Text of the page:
Coping With Depression At University

Depression is a very serious mental illness. It can impact one’s life in very challenging ways. Sometimes, to the point of losing a job, friends or being unable to perform basic tasks. In some cases, it can cause people to take their own lives.

It’s already very difficult navigating through life with this illness and when others start to underestimate the issue, it can be even harder. “It’s not that bad”, “try harder”, “the hardest part about getting out of bed is getting out of bed” are not the kinds of things someone suffering with depression wants to hear.

What these people may not understand is that you’d very happily get out of bed! If you had the energy to.

No one likes feeling down and such discouraging comments aren’t helping. But what if this strikes you during an important time of life? Let’s say while you’re at university?

The National Union of Students survey claims that one in five students have experienced any kind of mental health problems during their studies. However, not many use counselling services to help.

Only one in ten students actively addresses their mental health issues. Sometimes, this is because they fear being judged. Other times, they don’t know where to turn to help or even what are the options that can help them cope.

There are several things to do if you’re experiencing depression during your studies.

Seek help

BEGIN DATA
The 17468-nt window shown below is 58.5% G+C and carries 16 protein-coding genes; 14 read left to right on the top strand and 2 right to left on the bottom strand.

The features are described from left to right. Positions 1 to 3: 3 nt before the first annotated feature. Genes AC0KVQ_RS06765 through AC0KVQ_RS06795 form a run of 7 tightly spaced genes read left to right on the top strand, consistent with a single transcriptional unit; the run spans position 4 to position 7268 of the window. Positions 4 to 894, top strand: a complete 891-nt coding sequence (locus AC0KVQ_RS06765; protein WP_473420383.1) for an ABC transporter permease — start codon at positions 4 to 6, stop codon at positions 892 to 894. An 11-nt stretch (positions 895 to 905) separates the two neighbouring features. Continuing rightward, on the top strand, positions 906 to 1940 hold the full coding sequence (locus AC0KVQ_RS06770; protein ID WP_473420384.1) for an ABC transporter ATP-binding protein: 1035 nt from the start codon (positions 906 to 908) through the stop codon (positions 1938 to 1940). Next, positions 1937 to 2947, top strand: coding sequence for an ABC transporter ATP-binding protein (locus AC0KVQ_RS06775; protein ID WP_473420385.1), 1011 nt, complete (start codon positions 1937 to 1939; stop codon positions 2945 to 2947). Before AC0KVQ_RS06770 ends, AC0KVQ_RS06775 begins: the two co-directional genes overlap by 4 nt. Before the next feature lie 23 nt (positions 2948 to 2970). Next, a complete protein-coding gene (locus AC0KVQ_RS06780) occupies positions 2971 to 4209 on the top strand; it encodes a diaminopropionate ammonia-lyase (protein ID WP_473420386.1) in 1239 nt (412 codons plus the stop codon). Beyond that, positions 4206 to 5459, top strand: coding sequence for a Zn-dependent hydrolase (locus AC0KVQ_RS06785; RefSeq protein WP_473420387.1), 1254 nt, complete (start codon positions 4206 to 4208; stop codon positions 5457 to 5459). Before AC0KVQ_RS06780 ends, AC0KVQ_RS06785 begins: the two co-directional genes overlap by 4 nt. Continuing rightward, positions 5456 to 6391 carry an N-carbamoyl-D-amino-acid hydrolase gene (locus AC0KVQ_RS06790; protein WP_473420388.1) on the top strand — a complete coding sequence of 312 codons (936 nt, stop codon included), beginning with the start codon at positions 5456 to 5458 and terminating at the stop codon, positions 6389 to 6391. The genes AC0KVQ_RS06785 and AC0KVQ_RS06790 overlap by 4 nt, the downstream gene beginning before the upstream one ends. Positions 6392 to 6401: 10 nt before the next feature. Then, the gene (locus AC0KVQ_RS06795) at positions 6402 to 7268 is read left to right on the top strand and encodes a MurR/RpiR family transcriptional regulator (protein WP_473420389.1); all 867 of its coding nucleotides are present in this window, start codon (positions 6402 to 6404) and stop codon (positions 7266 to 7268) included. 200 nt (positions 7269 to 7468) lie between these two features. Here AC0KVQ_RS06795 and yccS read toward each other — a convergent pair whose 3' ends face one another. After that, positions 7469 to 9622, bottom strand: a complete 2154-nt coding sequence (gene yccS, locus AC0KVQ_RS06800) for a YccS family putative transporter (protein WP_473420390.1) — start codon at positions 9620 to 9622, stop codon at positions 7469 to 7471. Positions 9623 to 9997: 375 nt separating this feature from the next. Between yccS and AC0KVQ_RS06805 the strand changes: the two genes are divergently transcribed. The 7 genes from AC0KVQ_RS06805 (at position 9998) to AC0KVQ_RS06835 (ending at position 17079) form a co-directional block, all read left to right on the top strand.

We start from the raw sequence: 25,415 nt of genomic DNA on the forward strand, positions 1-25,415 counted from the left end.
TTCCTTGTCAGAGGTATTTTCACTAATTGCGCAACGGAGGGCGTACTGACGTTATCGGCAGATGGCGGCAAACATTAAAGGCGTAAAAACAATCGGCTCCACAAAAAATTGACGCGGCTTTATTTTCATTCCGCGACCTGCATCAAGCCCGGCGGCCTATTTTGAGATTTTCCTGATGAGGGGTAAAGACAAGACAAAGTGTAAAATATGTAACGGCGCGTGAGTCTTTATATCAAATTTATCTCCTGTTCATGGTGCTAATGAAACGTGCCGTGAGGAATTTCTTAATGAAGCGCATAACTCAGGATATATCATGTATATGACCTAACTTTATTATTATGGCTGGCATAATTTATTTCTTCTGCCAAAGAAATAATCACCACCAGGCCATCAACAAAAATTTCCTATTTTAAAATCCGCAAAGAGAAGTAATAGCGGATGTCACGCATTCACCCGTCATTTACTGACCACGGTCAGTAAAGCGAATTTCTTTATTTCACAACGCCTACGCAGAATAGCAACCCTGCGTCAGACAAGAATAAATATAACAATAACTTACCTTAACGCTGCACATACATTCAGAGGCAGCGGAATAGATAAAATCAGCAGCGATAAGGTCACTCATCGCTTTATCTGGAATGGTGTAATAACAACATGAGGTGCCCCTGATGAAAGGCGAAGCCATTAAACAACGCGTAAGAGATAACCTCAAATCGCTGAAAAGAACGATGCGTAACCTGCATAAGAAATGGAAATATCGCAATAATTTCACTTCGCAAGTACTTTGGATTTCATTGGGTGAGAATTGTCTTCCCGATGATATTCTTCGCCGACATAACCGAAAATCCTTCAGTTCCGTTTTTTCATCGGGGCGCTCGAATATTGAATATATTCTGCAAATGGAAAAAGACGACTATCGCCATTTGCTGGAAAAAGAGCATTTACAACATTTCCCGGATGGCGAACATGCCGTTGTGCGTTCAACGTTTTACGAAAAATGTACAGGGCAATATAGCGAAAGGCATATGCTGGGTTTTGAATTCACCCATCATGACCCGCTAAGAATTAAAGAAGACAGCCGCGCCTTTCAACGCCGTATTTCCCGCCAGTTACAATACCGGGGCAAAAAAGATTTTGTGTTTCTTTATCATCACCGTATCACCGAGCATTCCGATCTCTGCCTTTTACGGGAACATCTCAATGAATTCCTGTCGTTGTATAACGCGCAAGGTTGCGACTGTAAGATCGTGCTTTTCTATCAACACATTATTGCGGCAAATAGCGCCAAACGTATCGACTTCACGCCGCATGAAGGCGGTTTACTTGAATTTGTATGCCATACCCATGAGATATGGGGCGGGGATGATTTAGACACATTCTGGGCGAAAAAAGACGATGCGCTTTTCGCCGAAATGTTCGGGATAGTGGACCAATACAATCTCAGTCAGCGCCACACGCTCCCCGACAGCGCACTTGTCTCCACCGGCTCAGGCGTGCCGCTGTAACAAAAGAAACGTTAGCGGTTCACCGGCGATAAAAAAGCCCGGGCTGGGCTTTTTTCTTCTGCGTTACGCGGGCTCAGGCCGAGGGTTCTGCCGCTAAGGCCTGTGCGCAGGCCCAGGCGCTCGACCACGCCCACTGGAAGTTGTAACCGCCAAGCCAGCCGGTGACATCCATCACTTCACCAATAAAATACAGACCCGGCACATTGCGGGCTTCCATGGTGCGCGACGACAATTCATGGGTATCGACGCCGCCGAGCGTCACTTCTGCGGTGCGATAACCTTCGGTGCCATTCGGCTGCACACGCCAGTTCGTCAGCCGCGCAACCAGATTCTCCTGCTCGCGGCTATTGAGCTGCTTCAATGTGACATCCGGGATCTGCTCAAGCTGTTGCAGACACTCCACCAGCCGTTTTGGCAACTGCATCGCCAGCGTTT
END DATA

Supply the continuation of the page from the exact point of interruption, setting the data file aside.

The first obvious thing to do is to seek help from a professional. Many universities offer counselling services for their students that are free of charge.

Depression doesn’t go away on its own and it’s not just blues or feeling a little sad. It’s a mental illness and if left untreated it can go terribly wrong.

Therefore, do find a good therapist who you’ll feel comfortable with and who’ll listen to you. You can even see one if you don’t have a problem, but just want someone to talk to. They’re there to help.

Avoid alcohol

There’s a lot of partying going on in unis. And that’s okay. If you feel like attending a party or two; why not? But if you’re going to them to cope with your depression – bad move.

You might think there’ll be lots of people, you’ll be distracted, there’s going to be alcohol… Drinking away your troubles might seem like a good idea, but in fact, it only makes the problem worse.

Alcohol’s a depressant. It alters brain chemistry. It gives you a short high and then slams you down against the ground. It’s very easy to get caught in a cycle when you’re using alcohol to cope.

Meet new people and keep yourself distracted, but there doesn’t have to be alcohol present.

Vitamin D

Vitamin D’s an important vitamin our body needs. You can get it from sunlight and some foods. But when you’re deficient, sometimes, the only way to get it is via vitamins.

What does vitamin D has to do with anything? When you’re low on it, you risk suffering from depression. This is the reason some people develop seasonal affective disorder (SAD).

The lack of sunlight during winter leads to deficiency in this vitamin. So, it’s a good idea to consult your doctor and ask them to prescribe you some vitamin D.

Don’t worry, it’s safe! But you need a doctor’s advice to prescribe the recommended dosage for you.

Depression isn’t something you’ve to go through alone. There are countless helplines where you can call during any time of the day and they’ll be willing to help.

Never isolate yourself, even though that may be something you feel like doing at the moment. It may seem like no one cares, but here’s the truth.

Most people aren’t very good at reading others. If you pretend to be fine, then most likely people will believe that. If you keep quiet, people will think nothing’s wrong.

Do speak up. Especially, when you need help.

That being said, good luck and keep moving forwards!

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